US-backed reconstruction projects—worth upward of $1.5 billion—are grinding to a halt, as firms begin to shutter them over the Afghan government's refusal to lift its ban on the use of private security contractors, reports the Washington Post. An official called the development "catastrophic" to America's effort to stabilize the country. "If these projects grind to a halt, we might as well go home," he says. "They are essential to the counterinsurgency strategy."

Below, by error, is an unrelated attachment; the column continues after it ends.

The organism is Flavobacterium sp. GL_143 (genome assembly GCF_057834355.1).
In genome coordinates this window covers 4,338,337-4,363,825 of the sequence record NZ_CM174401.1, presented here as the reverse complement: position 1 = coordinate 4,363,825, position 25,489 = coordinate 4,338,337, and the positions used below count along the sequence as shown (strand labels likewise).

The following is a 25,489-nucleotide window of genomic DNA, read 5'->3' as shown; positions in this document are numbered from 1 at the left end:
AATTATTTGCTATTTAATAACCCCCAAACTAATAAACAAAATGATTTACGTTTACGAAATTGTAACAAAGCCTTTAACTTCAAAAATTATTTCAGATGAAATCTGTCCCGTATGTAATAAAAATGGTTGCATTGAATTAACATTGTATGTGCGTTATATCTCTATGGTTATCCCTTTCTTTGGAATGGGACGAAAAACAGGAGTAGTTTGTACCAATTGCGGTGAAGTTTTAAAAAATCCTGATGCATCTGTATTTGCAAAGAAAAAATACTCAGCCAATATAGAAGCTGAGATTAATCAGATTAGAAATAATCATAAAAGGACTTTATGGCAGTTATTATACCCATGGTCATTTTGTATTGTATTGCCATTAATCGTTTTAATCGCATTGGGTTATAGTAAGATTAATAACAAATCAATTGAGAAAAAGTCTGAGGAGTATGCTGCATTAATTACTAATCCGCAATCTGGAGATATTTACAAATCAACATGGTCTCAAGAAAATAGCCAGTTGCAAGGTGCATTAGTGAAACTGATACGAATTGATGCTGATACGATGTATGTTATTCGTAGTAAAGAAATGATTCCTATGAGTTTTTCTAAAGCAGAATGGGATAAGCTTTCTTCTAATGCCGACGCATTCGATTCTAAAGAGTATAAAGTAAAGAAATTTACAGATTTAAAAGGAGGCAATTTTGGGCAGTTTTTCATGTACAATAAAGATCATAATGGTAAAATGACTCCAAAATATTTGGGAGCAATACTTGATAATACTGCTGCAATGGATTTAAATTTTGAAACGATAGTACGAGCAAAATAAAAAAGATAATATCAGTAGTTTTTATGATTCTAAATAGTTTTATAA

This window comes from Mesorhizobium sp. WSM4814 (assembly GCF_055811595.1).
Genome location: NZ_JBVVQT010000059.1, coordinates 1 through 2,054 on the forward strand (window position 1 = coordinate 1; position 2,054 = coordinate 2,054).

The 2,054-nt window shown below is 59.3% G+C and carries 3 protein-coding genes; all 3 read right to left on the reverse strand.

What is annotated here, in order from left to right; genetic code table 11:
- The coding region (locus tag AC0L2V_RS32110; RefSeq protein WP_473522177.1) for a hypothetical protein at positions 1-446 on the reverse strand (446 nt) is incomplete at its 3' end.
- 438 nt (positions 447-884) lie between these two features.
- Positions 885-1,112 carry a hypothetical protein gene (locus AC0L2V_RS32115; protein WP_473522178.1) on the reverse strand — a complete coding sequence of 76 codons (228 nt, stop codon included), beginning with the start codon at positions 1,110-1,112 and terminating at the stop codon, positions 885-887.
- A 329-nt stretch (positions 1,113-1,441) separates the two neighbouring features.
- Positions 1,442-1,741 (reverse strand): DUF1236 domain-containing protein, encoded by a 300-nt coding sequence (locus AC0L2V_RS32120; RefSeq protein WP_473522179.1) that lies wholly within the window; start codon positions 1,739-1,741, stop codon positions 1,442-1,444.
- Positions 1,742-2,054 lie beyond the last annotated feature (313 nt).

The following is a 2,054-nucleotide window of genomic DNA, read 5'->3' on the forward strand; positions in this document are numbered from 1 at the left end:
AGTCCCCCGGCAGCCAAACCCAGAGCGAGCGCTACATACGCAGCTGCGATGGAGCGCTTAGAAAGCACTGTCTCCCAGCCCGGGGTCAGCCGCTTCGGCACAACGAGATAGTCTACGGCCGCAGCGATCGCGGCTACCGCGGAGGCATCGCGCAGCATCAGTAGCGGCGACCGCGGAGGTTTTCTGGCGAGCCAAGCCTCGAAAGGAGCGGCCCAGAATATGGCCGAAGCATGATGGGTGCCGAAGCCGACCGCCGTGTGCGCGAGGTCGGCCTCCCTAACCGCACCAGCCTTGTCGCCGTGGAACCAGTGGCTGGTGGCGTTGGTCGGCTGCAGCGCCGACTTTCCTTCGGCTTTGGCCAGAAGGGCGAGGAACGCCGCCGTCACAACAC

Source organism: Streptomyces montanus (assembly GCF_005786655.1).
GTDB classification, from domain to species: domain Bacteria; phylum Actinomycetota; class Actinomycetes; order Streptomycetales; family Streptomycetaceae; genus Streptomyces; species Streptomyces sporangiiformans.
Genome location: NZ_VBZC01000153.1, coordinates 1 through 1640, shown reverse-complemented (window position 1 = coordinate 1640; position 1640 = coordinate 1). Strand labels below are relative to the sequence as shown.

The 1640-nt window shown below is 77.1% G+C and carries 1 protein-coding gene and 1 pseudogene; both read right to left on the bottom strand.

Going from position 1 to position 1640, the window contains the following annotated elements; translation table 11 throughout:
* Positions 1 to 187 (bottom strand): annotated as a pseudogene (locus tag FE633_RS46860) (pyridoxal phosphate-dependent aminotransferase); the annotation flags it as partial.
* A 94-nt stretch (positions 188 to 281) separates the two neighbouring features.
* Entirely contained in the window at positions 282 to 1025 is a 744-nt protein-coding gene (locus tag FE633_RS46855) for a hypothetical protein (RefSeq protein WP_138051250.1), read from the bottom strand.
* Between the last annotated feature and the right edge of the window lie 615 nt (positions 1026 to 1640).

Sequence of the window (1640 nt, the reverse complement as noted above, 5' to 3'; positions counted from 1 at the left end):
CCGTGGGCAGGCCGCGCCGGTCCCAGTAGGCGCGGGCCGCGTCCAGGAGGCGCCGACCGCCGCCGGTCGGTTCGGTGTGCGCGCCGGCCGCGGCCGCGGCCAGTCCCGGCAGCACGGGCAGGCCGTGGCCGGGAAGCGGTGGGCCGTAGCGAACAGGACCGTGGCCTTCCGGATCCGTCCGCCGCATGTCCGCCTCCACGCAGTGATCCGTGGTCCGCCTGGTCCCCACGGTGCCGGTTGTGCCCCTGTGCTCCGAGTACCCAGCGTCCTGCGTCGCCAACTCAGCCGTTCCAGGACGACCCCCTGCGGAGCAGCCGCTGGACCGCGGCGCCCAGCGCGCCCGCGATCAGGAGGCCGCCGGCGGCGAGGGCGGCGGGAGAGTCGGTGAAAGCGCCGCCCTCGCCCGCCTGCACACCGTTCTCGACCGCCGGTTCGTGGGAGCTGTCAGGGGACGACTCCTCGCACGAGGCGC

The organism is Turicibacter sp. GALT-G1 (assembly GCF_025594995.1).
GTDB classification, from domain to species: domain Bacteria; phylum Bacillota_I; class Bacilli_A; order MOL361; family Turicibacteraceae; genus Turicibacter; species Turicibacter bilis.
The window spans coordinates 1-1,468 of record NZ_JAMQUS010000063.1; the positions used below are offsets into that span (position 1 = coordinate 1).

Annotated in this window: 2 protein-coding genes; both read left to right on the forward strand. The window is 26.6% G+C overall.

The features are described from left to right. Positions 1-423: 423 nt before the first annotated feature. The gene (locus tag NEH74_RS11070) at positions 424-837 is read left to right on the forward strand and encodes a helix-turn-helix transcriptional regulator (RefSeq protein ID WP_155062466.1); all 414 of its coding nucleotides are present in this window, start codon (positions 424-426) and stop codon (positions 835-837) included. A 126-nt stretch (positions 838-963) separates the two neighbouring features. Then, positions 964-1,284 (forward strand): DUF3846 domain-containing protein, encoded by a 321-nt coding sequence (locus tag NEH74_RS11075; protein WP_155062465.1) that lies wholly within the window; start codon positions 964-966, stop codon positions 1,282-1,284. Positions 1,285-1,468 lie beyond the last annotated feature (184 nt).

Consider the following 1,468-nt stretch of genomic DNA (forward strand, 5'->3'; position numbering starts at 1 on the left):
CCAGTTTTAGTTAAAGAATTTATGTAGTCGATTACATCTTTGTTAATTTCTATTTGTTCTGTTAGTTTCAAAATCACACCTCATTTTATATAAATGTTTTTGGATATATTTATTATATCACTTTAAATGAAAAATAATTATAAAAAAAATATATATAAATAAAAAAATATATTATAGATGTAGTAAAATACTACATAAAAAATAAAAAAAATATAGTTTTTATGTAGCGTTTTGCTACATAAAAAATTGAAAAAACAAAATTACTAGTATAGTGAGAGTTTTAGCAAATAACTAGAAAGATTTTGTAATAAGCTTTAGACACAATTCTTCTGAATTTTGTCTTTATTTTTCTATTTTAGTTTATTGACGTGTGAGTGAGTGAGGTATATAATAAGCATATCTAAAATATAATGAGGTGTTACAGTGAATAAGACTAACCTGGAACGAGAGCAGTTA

The ban, which goes into effect Dec. 17, is seen by Afghan leaders as a way to deal with the limited oversight they have over contractors. The government argues that its soldiers and police officers can provide the necessary safety, but Western officials maintain that those forces are ill-trained, corrupt, and in short supply. "If we don't have private security, we cannot operate in Afghanistan," says an unnamed development executive. Some 20,000 locals may lose their jobs on road-building and energy projects alone, the paper notes.